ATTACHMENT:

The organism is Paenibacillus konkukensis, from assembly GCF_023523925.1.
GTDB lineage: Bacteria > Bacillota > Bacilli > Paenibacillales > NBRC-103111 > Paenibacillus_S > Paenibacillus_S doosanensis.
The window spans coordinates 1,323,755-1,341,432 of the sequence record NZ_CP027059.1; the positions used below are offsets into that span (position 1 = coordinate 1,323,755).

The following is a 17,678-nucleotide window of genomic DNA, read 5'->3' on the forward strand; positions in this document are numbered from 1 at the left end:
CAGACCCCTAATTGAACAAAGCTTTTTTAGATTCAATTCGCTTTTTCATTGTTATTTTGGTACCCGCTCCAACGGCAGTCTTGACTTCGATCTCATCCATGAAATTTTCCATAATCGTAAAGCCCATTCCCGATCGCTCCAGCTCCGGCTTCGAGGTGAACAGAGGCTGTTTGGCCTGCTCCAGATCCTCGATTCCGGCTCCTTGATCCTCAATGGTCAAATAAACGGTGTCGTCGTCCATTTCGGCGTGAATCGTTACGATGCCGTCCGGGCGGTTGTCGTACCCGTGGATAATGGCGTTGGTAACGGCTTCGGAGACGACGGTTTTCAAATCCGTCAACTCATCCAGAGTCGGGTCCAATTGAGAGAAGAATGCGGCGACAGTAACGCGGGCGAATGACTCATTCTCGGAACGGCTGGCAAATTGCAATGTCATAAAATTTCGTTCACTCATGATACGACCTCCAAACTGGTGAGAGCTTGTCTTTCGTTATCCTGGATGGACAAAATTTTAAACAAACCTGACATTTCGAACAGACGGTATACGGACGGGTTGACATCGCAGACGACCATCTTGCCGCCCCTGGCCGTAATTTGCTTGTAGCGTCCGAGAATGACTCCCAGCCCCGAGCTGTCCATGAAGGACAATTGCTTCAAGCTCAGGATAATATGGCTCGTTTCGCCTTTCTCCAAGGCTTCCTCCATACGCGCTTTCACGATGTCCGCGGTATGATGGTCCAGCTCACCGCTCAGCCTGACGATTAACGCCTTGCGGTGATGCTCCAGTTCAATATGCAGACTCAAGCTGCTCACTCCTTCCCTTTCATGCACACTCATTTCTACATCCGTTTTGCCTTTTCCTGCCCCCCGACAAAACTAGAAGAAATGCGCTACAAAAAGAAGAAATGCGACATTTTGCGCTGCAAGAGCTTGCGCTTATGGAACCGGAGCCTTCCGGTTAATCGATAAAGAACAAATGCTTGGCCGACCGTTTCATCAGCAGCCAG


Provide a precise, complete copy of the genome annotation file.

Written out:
The organism is Paenibacillus konkukensis, from assembly GCF_023523925.1.
GTDB lineage: Bacteria > Bacillota > Bacilli > Paenibacillales > NBRC-103111 > Paenibacillus_S > Paenibacillus_S doosanensis.
The window spans coordinates 1,323,755-1,341,432 of the sequence record NZ_CP027059.1; the positions used below are offsets into that span (position 1 = coordinate 1,323,755).

The following is a 17,678-nucleotide window of genomic DNA, read 5'->3' on the forward strand; positions in this document are numbered from 1 at the left end:
CAGACCCCTAATTGAACAAAGCTTTTTTAGATTCAATTCGCTTTTTCATTGTTATTTTGGTACCCGCTCCAACGGCAGTCTTGACTTCGATCTCATCCATGAAATTTTCCATAATCGTAAAGCCCATTCCCGATCGCTCCAGCTCCGGCTTCGAGGTGAACAGAGGCTGTTTGGCCTGCTCCAGATCCTCGATTCCGGCTCCTTGATCCTCAATGGTCAAATAAACGGTGTCGTCGTCCATTTCGGCGTGAATCGTTACGATGCCGTCCGGGCGGTTGTCGTACCCGTGGATAATGGCGTTGGTAACGGCTTCGGAGACGACGGTTTTCAAATCCGTCAACTCATCCAGAGTCGGGTCCAATTGAGAGAAGAATGCGGCGACAGTAACGCGGGCGAATGACTCATTCTCGGAACGGCTGGCAAATTGCAATGTCATAAAATTTCGTTCACTCATGATACGACCTCCAAACTGGTGAGAGCTTGTCTTTCGTTATCCTGGATGGACAAAATTTTAAACAAACCTGACATTTCGAACAGACGGTATACGGACGGGTTGACATCGCAGACGACCATCTTGCCGCCCCTGGCCGTAATTTGCTTGTAGCGTCCGAGAATGACTCCCAGCCCCGAGCTGTCCATGAAGGACAATTGCTTCAAGCTCAGGATAATATGGCTCGTTTCGCCTTTCTCCAAGGCTTCCTCCATACGCGCTTTCACGATGTCCGCGGTATGATGGTCCAGCTCACCGCTCAGCCTGACGATTAACGCCTTGCGGTGATGCTCCAGTTCAATATGCAGACTCAAGCTGCTCACTCCTTCCCTTTCATGCACACTCATTTCTACATCCGTTTTGCCTTTTCCTGCCCCCCGACAAAACTAGAAGAAATGCGCTACAAAAAGAAGAAATGCGACATTTTGCGCTGCAAGAGCTTGCGCTTATGGAACCGGAGCCTTCCGGTTAATCGATAAAGAACAAATGCTTGGCCGACCGTTTCATCAGCAGCCAG